Sep 152014
 

http://wikileaks.org/cable/2006/12/06MANILA5097.html#

Reference ID Created Released Classification Origin
06MANILA5097 2006-12-28 07:18 2011-08-30 01:44 CONFIDENTIAL Embassy Manila
VZCZCXRO6061
OO RUEHCHI RUEHDT RUEHHM
DE RUEHML #5097/01 3620718
ZNY CCCCC ZZH
O 280718Z DEC 06 ZDK
FM AMEMBASSY MANILA
TO RUEHC/SECSTATE WASHDC IMMEDIATE 4398
INFO RUEHZS/ASSOCIATION OF SOUTHEAST ASIAN NATIONS IMMEDIATE
RHHMUNA/CDRUSPACOM HONOLULU HI IMMEDIATE
RUEKJCS/SECDEF WASHDC IMMEDIATE
RUEKJCS/JOINT STAFF WASHDC IMMEDIATE
C O N F I D E N T I A L SECTION 01 OF 03 MANILA 005097

SIPDIS

SIPDIS

STATE FOR S/CT AND EAP/MTS
USPACOM ALSO FOR FPA HUSO AND J5
SECDEF/OSD/ISA/AP (TOOLAN/BAILEY)
JOINT STAFF/J5 (WILKES/ROBINSON/CLEMMONS)

E.O. 12958: DECL: 12/27/06
TAGS: PTER PHUM MOPS KCRM RP
SUBJECT: LATEST DRIVE AGAINST THE NEW PEOPLE’S ARMY

REF: A. STATE 186035
¶B. MANILA 2777
¶C. MANILA 4628

Classified By: A/DCM Scott Bellard for reasons 1.4 (b) and (d).

¶1. (C) SUMMARY. “Freedom Watch II,” the latest campaign by
the Armed Forces of Philippines against the terrorist New
People’s Army will include a hearts and minds campaign aimed
at building the people’s trust in local security institutions
as well as utilization of civilian militia. The AFP and the
Philippine National Police recently succeeded in arresting or
killing some local NPA leaders. The NPA remains a deadly
force nationwide, carrying out targeted assassinations, arms
seizures, and asset destruction, while its overall membership
declines. Philippine experiences working with U.S. troops on
civil/humanitarian programs in Muslim Mindanao should provide
fresh and valuable experiences in waging more successful
“hearts and minds” efforts to woo local communities away from
the Communist insurgents as well. END SUMMARY.

—————-
FREEDOM WATCH II
—————-

¶2. (C) According to Armed Forces of the Philippines (AFP)
Deputy Chief of Operations Brigadier General Jogyleo Fojas,
the AFP will early in 2007 announce a “reinvigorated”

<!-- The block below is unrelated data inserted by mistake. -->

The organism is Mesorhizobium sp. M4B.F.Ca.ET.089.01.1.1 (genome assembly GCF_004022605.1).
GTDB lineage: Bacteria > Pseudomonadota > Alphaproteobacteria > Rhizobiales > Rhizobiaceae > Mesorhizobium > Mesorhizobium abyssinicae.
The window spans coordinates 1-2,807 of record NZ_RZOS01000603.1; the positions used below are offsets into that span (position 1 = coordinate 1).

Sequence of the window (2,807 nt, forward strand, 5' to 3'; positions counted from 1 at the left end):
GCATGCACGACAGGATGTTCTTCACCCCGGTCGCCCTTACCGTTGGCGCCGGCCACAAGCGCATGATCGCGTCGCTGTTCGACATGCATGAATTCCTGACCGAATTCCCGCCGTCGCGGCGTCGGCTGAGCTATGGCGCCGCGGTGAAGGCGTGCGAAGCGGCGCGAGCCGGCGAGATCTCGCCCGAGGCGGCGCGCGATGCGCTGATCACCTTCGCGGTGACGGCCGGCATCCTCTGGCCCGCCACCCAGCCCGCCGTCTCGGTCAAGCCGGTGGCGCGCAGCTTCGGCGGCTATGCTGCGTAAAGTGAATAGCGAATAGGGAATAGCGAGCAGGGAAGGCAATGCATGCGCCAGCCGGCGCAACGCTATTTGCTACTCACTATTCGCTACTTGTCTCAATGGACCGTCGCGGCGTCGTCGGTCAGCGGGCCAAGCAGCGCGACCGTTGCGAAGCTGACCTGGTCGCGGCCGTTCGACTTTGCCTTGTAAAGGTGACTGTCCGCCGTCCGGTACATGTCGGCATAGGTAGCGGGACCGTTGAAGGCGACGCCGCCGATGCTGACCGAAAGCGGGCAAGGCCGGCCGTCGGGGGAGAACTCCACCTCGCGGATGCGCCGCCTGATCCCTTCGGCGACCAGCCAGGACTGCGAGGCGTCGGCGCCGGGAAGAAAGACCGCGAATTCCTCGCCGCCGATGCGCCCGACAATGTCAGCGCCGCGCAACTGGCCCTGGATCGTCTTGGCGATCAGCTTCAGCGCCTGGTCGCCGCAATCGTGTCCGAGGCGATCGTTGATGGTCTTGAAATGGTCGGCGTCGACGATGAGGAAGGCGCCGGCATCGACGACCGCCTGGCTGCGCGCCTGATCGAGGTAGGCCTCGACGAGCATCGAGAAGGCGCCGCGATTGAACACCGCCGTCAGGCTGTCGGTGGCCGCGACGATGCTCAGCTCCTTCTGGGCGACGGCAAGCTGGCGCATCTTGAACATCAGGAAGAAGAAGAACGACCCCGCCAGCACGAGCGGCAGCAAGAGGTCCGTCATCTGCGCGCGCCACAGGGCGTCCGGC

counterinsurgency initiative, “Oplan Bantay II” (Freedom
Watch II), to combat the terrorist New People’s Army (NPA),
with a plan of action extending to 2010. BG Fojas explained
that the goal of Freedom Watch II is not to eradicate the NPA
but to reduce its numbers from the estimated 7200 current
members to an “inconsequential” 3500 members. BG Fojas
estimated that there are currently 106 NPA fronts nationwide,
but that only 54 are currently active, clustered mainly in
Central Luzon, Bicol, and Eastern Mindanao regions.

¶3. (C) BG Fojas confirmed that most funding for Freedom
Watch II will come from the extra 1 billion peso (US$20
million) allocation that President Arroyo announced in June
2006, of which 400 million pesos (US$8 million) are for the
AFP, 300 million pesos (US$6 million) are for the Philippine
National Police (PNP), and 300 million pesos (US$6 million)
are for a “hearts and minds” campaign to build public trust
in local governmental and security institutions. BG Fojas
cited construction of public buildings, schools, and water
access projects as examples. He said that he did not have
details on how much of the 1 billion peso allocation had so
far been spent on Freedom Watch I, but indicated that the
2007 budget, if approved by the bicameral committee of the
two houses of Congress in early January, should provide
additional funding.

¶4. (SBU) BG Fojas also described the three main indicators
the AFP uses to measure “success” against the NPA: estimated
number of members; estimated number of firearms held by the
NPA; and, the number of “barangays” (the smallest
governmental unit in the Philippines, totaling about 40,000
nationwide) remaining to be “cleared” of NPA elements.
According to AFP statistics, over the past five years the
membership of the NPA has dropped from 11,930 members to
approximately 7,260, while the number of firearms has
decreased from approximately 7,160 pieces to 6,050. The